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Switch/Router chip

Discussion in 'General Electronics Discussion' started by michcfr, Oct 29, 2012.

  1. michcfr

    michcfr

    5
    0
    Oct 29, 2012
    Hello,

    I am looking for a logic chip that does routing of pins signals like ethernet routers does with rj45 plugs.
    The router have to route 8 inputs to 32 outputs (or more). The signal is bidirectional like this:

    Y0...Y7 pins
    ^
    Router
    v
    Z0...Z31 pins

    The routing table Yi <=> Zj is stored in the memory of the router.

    Do you know a kind of chip that does this work?

    Regards,
    Michel
     
    Last edited: Oct 29, 2012
  2. Timescope

    Timescope

    43
    0
    Aug 30, 2012
    What type of signals do you want to switch ? You need to specify the voltages, frequency, pulse width etc.

    Timescope
     
  3. michcfr

    michcfr

    5
    0
    Oct 29, 2012
    I want to switch signals between pins of a STM32F MCU
    It includes TTL signals but also ADC,DAC and PWM pins.
     
  4. Timescope

    Timescope

    43
    0
    Aug 30, 2012
    There was a similar question here way back in 2005 Electronics Point and a 4051 analog switch solved the problem also recently at another forum electronics.stackexchange.com, crosspoint switches and crossbar switches were suggested. I searched for "mixed signal cross point switches" and found GM62093A
    which is a 12 x 8 crosspoint switch.
    Analog Devices and Maxim also have a range of switches.

    Timescope
     
  5. michcfr

    michcfr

    5
    0
    Oct 29, 2012
    Thank you for yout complete response!
    Since I would need something like 100pinsx100pins crosspoint switch, I think CPLD is more appropriate.
    I have been suggested to use low cost CPLD like the MACHX02 from Lattice, or CoolRunner from Xilinx.

    Does CPLD accepts bi-directional signals and analog signals?


    thank you
    michel
     
  6. Harald Kapp

    Harald Kapp Moderator Moderator

    9,136
    1,844
    Nov 17, 2011
    A CPLD could be made to accept bidirectional signals, but not analog. For analog signals an analog switch is best suited.
    You could use this slightly exotic 8x8 analog crosspoint.

    What is the application? What 100x100 signals do you need to switch? Do you need to switch them again and again or do you want to configure a one-time setup?
     
  7. michcfr

    michcfr

    5
    0
    Oct 29, 2012
    Hello Harald,

    I want to connect to my MCU many modules that uses different and various kind of interfaces: I2C,I2S,SPI,ADC,DAC,PWM,USB...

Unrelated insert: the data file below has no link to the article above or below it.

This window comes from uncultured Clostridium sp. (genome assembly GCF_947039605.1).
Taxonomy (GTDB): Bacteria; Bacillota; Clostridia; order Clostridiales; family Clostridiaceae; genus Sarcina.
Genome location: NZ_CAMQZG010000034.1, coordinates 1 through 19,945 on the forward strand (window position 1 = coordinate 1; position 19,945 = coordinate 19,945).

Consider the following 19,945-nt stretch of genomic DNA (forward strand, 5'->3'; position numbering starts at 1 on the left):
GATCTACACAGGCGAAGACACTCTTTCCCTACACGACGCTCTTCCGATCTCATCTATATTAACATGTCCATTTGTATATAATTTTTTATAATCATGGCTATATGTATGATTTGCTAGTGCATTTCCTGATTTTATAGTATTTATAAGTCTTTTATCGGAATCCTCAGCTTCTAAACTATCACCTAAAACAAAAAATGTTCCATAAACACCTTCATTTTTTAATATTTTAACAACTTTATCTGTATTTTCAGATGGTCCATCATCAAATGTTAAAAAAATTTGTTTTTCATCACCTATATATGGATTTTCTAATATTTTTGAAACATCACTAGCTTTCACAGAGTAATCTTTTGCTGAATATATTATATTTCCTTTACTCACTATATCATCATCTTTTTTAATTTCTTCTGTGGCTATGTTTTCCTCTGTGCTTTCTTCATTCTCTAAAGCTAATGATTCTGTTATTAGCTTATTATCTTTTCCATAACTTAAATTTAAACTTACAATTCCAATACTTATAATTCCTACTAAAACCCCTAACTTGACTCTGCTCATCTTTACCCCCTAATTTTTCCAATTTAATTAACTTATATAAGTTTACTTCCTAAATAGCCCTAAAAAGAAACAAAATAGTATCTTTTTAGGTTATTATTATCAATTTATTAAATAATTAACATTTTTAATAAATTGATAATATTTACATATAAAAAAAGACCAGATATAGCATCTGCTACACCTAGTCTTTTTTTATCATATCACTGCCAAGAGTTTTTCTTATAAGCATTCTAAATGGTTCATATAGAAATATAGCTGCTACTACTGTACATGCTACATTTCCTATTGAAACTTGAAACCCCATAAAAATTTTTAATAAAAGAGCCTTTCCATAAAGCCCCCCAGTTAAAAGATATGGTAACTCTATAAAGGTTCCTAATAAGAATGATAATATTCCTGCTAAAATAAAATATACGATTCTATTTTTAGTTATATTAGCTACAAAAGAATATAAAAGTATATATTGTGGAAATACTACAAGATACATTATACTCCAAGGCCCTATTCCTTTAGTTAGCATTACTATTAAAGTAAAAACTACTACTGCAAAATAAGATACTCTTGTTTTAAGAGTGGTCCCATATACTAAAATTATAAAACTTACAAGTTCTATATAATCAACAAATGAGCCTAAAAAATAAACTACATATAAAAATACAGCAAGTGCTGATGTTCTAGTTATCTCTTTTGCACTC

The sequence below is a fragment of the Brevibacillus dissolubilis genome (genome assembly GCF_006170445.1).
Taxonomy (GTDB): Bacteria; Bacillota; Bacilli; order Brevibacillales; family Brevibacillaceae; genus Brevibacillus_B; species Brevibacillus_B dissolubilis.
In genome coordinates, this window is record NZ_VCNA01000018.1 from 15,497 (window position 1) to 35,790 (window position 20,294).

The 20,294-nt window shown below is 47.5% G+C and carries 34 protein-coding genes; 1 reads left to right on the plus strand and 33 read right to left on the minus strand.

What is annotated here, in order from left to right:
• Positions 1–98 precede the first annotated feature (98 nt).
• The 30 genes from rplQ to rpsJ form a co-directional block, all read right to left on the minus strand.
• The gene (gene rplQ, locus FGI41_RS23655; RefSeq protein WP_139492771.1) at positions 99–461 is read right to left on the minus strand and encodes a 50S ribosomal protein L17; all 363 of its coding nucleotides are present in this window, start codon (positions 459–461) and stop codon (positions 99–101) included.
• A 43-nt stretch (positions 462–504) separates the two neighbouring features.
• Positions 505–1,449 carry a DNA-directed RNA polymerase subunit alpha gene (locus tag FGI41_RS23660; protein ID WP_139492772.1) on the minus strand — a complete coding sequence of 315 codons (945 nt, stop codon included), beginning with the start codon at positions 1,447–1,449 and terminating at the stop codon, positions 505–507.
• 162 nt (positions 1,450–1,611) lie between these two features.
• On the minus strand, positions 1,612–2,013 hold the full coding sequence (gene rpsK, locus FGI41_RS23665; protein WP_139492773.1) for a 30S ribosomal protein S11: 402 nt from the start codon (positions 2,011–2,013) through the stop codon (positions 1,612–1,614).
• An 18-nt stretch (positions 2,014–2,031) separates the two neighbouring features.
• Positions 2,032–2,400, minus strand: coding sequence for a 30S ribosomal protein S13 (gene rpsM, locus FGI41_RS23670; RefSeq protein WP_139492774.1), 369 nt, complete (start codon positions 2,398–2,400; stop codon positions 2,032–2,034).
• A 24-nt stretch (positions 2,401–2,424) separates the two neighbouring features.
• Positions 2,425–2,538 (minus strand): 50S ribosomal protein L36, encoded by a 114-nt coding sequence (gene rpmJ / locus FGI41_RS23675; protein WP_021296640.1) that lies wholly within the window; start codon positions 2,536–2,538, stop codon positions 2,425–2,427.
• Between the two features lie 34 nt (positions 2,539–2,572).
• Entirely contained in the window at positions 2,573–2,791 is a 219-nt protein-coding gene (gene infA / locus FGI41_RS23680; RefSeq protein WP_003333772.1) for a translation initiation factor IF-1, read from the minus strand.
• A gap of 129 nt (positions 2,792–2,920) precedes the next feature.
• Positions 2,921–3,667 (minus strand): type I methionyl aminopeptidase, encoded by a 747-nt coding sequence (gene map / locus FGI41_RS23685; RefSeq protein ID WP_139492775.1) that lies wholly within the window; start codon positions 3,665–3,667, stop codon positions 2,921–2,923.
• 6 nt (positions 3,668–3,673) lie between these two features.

I don't want to struggle with wiring.
    I just want to connect all I/O pins of these modules to the 100pins of the crosspoint switch and the I/O ports of the MCU to the other 100pins of the crosspoint switch.

    Then, at startup, the MCU configure the crosspoint switch to 'wire' the pins of modules with pins of the MCU I/O. It is configured each time the MCU is powered on.


    Regards,
    Michel
     
  8. Harald Kapp

    Harald Kapp Moderator Moderator

    9,136
    1,844
    Nov 17, 2011
    Excuse me, but that doesn't seem to be a sensible way of doing it. It can be done by a matrix of analog switches. These, however, may not be fast enough for high speed digital communication.

    I suggest you group the signals by function (e.g. analog, low speed digital, high speed digital) amd use a separate, much smaller matrix for each signal.

    You may end up struggling more with the switch matrix (or matrices) than with conventional wiring since the matrix will in any case introduce delays and/or signal distortions.

    Regards,
    Harald
     
  9. michcfr

    michcfr

    5
    0
    Oct 29, 2012
    Hello Harald,

    Thank you for your response.

    So I will get three groups: one for I2C,SPI,I2S,UART,USART signals as low speed, one for USB as high speed and the third for analog signals?
    Do you consider I2C,SPI,I2S,UART,USART as high or low speed?

    Since distance between the modules and the MCU are very short, 3-5cm, do you think thee will be significant delays and distorsions?

    regards
    michel
     
  10. Harald Kapp

    Harald Kapp Moderator Moderator

    9,136
    1,844
    Nov 17, 2011
    These could run under "slow".

    My concern was more about delays within the switch matrix. By keeping the matrix small and using fast components you can minimize these delays. Also, if you're using active components you can keep signal distortion at a minimum.

    Whether a signal is distorted is not only a matter of distance but also of the signal speed, especially rise time and fall time and the construction of the wiring. There is a reason why high frequency signals use coaxial wiring or microstrip lines on PCBs.

    In your case some careful layout (pair signals with the corresponding ground, keep wire loops as small as possible etc.). You may Google "guidelines for high speed signal wiring" if you're interested in more details.
     
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